But America shouldn’t compete on the basis of cheap labor: we are not nor should we try to be the Walmart of Work. So the first question becomes how do we compete in ways that don’t involve endlessly ratcheting down wages and benefits? And the second, related question is how can we generate enough demand for American workers so that market forces drive incomes up from year to year and decade to decade?
The key to success is obvious: we need to continue to raise productivity throughout the economy. If productivity goes up quickly enough, wages can rise here even if they are falling elsewhere. This is getting harder; productivity is both easier to measure and to raise in manufacturing than in services. But substituting capital and technology for human sweat has to be a large part of what we do.
To raise productivity significantly, and especially to do it in ways that give us some long term advantages, we are going to have to do more about productivity in services. In particular we are going to have to look at health, government, education and the legal industry. Health care accounts for 18% of our GDP; education for 7%, and government spending (federal, state and local) accounts for 40%. (Because a lot of government spending goes to health and education, the total from these sectors is closer to 45% of GDP than 65%.)
Unless we find ways of steadily and dramatically raising productivity in these economic sectors, American living standards will have to drop. Health care alone is going to eat us out of house and home as the population ages, but exploding tuition costs and unfunded government debt will also impose crippling burdens on both individuals and society as a whole.
What we’ve got to do here is to deploy technology and aggressive, creative reform and restructuring to health, education and government. Much bureaucratic work in government is routine; computers are going to have to replace people wherever possible. Staffs are going to have to shrink in ways that are simply unimaginable to present day government workers and their union leaders. Outsourcing government functions to private business will be a growth industry; in some cases the work will be outsourced overseas but in many others, the necessary expenses of all levels of government can and should be used to promote the growth of entrepreneurial small business rather than the maintenance of large bureaucracies.
The educational system is also going to change in ways the unions and the guilds can’t imagine — and will fight to the death. Going forward, students need to be evaluated and credentialed on the basis of what they know, not on the basis of time served. An exam based rather than an instructional hours based system will put students back in control of the educational system; the vast armada of meaningless degree programs in pseudo-academic disciplines like business communications, hospitality studies and sports management will sail off into the oblivion they so richly deserve. The pressure for pointless academic credentials and meaningless degrees is one of the great, expensive blights on our society: we can’t afford this kind of waste anymore and it needs to go. Employees will demonstrate their competence to employers by passing exams in different job-relevant subjects that test real skills; the training for these tests will be provided by entrepreneurial organizations that are likely to rapidly replace many of the inefficient and expensive post-secondary educational institutions around today, once appropriate systems to regulate their practices and monitor their performance can be developed. (Traditional liberal arts education needs to survive, and it will, but education and training are very different things that require very different approaches. To promote economic growth and social mobility, and to help individuals continually retool their skills in a changing economy, we need to separate training from education and make training as widely available, cheap and convenient as possible.)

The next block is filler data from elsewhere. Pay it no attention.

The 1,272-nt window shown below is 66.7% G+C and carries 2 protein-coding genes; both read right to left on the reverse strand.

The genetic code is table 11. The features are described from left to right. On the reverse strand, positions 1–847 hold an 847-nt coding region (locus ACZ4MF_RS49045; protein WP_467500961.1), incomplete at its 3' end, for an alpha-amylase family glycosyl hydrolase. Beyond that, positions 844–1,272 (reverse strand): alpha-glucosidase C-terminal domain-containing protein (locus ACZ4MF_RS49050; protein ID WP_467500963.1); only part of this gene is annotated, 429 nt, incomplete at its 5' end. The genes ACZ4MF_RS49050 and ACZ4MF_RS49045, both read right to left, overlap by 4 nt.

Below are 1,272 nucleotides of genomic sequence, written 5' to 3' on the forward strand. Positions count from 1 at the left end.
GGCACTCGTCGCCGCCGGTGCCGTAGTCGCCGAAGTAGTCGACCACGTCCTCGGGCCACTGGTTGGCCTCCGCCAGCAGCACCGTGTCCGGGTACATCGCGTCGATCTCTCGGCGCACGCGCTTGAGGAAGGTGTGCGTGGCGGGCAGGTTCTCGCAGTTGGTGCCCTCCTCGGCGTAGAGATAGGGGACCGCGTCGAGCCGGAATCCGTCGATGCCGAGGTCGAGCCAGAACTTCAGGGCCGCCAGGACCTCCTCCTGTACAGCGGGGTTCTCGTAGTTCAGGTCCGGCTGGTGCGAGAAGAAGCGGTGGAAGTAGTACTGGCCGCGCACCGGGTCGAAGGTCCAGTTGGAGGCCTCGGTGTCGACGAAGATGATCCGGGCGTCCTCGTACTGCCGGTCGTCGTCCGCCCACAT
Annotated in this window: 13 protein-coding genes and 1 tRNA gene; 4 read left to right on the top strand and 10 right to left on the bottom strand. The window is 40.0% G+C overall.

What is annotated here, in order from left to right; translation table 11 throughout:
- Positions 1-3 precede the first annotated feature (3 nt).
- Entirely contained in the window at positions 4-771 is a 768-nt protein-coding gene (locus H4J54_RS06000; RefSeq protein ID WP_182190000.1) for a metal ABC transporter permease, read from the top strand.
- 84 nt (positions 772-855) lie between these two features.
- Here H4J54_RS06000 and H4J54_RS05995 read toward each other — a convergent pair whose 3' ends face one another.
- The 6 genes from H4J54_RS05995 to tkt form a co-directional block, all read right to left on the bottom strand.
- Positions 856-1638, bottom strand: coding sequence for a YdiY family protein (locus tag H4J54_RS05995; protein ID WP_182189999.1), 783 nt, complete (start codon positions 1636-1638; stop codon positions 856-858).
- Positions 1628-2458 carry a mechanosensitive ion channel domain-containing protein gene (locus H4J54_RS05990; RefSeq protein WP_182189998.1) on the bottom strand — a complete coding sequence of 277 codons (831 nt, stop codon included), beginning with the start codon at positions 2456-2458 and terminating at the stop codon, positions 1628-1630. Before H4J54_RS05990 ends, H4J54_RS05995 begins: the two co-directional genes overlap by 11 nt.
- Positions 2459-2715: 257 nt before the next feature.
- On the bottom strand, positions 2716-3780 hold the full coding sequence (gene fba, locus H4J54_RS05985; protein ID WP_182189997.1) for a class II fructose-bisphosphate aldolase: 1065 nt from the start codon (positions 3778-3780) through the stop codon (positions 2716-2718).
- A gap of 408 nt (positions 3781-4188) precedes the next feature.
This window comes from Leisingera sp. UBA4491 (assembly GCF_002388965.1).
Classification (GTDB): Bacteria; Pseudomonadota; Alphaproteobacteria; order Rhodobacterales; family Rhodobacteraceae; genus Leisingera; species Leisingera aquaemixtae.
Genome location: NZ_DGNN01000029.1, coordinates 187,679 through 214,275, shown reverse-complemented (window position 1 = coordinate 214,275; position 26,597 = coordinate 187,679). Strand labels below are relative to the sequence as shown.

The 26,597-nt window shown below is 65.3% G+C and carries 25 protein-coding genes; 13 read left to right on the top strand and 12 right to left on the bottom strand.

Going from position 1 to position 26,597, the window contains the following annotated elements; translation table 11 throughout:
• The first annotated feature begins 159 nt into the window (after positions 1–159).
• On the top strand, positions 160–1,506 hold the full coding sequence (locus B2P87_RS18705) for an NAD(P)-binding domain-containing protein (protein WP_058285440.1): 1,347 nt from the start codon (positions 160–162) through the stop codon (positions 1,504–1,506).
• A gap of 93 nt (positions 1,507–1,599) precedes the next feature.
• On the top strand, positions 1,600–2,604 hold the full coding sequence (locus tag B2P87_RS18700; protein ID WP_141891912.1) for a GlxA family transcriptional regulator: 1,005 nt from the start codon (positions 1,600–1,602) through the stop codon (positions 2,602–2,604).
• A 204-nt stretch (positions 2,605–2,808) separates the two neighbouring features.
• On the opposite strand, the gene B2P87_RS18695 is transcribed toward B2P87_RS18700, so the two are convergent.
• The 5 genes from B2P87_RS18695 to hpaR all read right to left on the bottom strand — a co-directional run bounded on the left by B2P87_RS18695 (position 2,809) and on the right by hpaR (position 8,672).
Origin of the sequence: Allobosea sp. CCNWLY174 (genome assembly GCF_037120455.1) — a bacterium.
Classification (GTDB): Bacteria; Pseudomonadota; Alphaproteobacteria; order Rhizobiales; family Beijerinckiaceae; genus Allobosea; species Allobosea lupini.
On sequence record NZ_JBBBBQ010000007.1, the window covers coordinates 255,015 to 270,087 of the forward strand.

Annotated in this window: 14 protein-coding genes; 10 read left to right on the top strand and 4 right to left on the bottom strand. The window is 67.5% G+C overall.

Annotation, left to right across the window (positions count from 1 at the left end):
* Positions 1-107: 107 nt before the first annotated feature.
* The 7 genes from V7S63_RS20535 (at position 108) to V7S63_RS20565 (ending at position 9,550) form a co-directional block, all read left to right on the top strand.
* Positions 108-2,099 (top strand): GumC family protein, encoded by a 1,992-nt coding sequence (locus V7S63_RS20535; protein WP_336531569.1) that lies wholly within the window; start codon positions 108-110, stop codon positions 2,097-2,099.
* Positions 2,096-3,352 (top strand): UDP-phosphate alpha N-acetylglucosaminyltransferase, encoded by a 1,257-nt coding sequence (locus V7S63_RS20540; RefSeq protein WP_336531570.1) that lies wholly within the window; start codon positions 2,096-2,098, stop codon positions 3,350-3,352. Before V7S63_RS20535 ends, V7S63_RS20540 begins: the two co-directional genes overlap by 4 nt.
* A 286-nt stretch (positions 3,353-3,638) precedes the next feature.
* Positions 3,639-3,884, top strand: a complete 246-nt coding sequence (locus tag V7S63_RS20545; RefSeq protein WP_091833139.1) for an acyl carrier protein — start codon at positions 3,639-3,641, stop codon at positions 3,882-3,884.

Similarly the medical system is going to have to change dramatically. Physician assistants, aided by Watson-style computers, will handle more and more of our direct encounters with the medical system. We need to think much less rigidly and much more creatively about how to deliver improving health care more efficiently, and among other things this means that there will have to be ongoing review and change in the ways we train, certify and deploy medical personnel.